How to Lead with Purpose

Best-selling author Daniel Goleman lays out three ways one of the best workplaces in the world helps its employees make meaning out of work.

Daniel Goleman, author of the best seller Emotional Intelligence, and co-developer of the Goleman EI online learning platform, is a regular contributor to Korn Ferry. His latest book, Altered Traits: Science Reveals How Meditation Changes Your Mind, Brain, and Body, is available now.

If you are a leader, one of your key responsibilities is to motivate people to fulfill the mission and goals of the organization.

Pretty straightforward, right?

But to do this, leaders have to tap into the motivational drivers of their team.

What makes people tick? What inspires them to take action? How do leaders help individuals sustain a sense of motivation over the long-term?

While putting food on the table is certainly a strong motivator, it’s something any good paying job will offer. For one well-paying organization to differentiate itself from another, leaders need to think more deeply about human motivation.

In 2019, I wrote a piece called Why Finding Purpose 'Feels' Right. Here, I talked about the brain’s seeking system, a series of neural pathways that encourage us to explore, learn, and find meaning. I argued that leaders and companies would do well to focus on purpose in order to satisfy people’s innate desire to explore, understand and make meaning.

While plenty of organizations have an inspiring purpose—often in the form of a statement that lives somewhere on their website—relatively few companies have ongoing programs to keep people connected to that purpose. One survey found that while 82% of U.S. workers affirmed the importance of purpose, only 42% said their company’s stated “purpose” had any real impact.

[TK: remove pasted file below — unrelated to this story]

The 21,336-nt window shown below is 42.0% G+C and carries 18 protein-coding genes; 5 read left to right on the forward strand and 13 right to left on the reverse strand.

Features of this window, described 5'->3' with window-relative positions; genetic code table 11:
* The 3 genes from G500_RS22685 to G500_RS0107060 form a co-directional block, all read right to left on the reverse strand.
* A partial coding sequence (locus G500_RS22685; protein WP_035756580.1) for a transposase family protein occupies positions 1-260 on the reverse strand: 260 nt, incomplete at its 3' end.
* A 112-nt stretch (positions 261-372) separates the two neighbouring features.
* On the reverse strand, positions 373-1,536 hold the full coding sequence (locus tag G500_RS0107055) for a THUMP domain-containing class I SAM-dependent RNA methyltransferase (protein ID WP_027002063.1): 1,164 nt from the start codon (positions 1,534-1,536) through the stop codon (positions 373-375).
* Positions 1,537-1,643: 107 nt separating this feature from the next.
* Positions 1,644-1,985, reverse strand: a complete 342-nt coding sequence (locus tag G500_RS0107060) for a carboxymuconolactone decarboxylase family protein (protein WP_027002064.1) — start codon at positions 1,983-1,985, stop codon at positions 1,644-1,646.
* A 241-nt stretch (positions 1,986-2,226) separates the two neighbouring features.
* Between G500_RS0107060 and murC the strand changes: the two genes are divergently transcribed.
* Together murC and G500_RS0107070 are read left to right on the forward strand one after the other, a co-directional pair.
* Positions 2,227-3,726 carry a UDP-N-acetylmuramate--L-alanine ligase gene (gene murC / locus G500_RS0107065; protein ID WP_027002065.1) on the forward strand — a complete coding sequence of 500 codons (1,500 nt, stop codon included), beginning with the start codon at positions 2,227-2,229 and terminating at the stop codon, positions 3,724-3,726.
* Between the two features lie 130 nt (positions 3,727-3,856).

For an example of an organization focused on connecting people to the meaning of their work, we can look to Canva, the graphic design platform based out of Sydney, Australia.

“Understanding a company’s mission and vision is a huge driver of engagement,” Crystal Boysen, the people lead at the graphic design software firm Canva, told the Great Place to Work Institute, a consultancy specializing in the evaluation of workplace culture. “People want to do great work and understand how their work connects to the bigger vision and mission of a company.”

Prior to COVID-19, less than 5% of Canva’s global workforce was remote but now the vast majority are working from home. Crystal cited three things Canva is doing to keep employees connected to a sense of meaning, particular through COVID:

  • Canva facilitates discussions with every new hire on how they feel their role will contribute to the organization’s larger goals and vision.
  • Canva leaders ask its teams to review their strategies every season and think about how they connect to a larger, more future-focused vision.
  • Since COVID, Canva has replaced in-office “stand up” meetings with at-home “sit downs,” giving teams a chance, every week, to share how their goals and achievements fit into the larger mission and purpose of the organization.

These kinds of efforts offer people a chance to make meaning out of their work, exploring how and where it fits into the bigger picture. They not only foster purpose but also drive a successful workplace culture. The institute named Canva Best Workplace in the firm’s home country of Australia. Since then, Canva, has seen a 370% increase in job applicants.

How you motivate your people says a lot about the kind of culture you create. This, in turn, determines the quantity and caliber of people who will want to dedicate their time and talent to your mission. 

Daniel Goleman, author of the best seller Emotional Intelligence, and co-developer of the Goleman EI online learning platform, is a regular contributor to Korn Ferry. His latest book, Altered Traits: Science Reveals How Meditation Changes Your Mind, Brain, and Body, is available now

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